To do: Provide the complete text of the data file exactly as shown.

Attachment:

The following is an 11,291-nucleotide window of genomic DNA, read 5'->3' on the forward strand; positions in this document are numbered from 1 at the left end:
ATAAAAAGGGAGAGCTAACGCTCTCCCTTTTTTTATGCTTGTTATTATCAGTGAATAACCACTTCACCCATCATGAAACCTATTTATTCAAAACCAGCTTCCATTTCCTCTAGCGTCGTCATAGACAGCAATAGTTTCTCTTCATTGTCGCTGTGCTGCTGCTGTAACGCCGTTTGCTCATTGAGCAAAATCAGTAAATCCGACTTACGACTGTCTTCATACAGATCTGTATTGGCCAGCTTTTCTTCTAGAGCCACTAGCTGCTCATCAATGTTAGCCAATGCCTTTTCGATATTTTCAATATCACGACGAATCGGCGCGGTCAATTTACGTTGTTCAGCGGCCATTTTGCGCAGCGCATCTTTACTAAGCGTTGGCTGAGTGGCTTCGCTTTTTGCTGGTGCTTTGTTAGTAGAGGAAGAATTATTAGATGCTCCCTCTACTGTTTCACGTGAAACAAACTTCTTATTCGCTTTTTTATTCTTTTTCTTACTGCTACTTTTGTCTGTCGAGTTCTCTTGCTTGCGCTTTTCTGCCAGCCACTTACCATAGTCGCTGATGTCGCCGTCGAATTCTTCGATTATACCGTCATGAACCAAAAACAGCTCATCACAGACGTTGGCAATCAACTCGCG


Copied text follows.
The following is an 11,291-nucleotide window of genomic DNA, read 5'->3' on the forward strand; positions in this document are numbered from 1 at the left end:
ATAAAAAGGGAGAGCTAACGCTCTCCCTTTTTTTATGCTTGTTATTATCAGTGAATAACCACTTCACCCATCATGAAACCTATTTATTCAAAACCAGCTTCCATTTCCTCTAGCGTCGTCATAGACAGCAATAGTTTCTCTTCATTGTCGCTGTGCTGCTGCTGTAACGCCGTTTGCTCATTGAGCAAAATCAGTAAATCCGACTTACGACTGTCTTCATACAGATCTGTATTGGCCAGCTTTTCTTCTAGAGCCACTAGCTGCTCATCAATGTTAGCCAATGCCTTTTCGATATTTTCAATATCACGACGAATCGGCGCGGTCAATTTACGTTGTTCAGCGGCCATTTTGCGCAGCGCATCTTTACTAAGCGTTGGCTGAGTGGCTTCGCTTTTTGCTGGTGCTTTGTTAGTAGAGGAAGAATTATTAGATGCTCCCTCTACTGTTTCACGTGAAACAAACTTCTTATTCGCTTTTTTATTCTTTTTCTTACTGCTACTTTTGTCTGTCGAGTTCTCTTGCTTGCGCTTTTCTGCCAGCCACTTACCATAGTCGCTGATGTCGCCGTCGAATTCTTCGATTATACCGTCATGAACCAAAAACAGCTCATCACAGACGTTGGCAATCAACTCGCG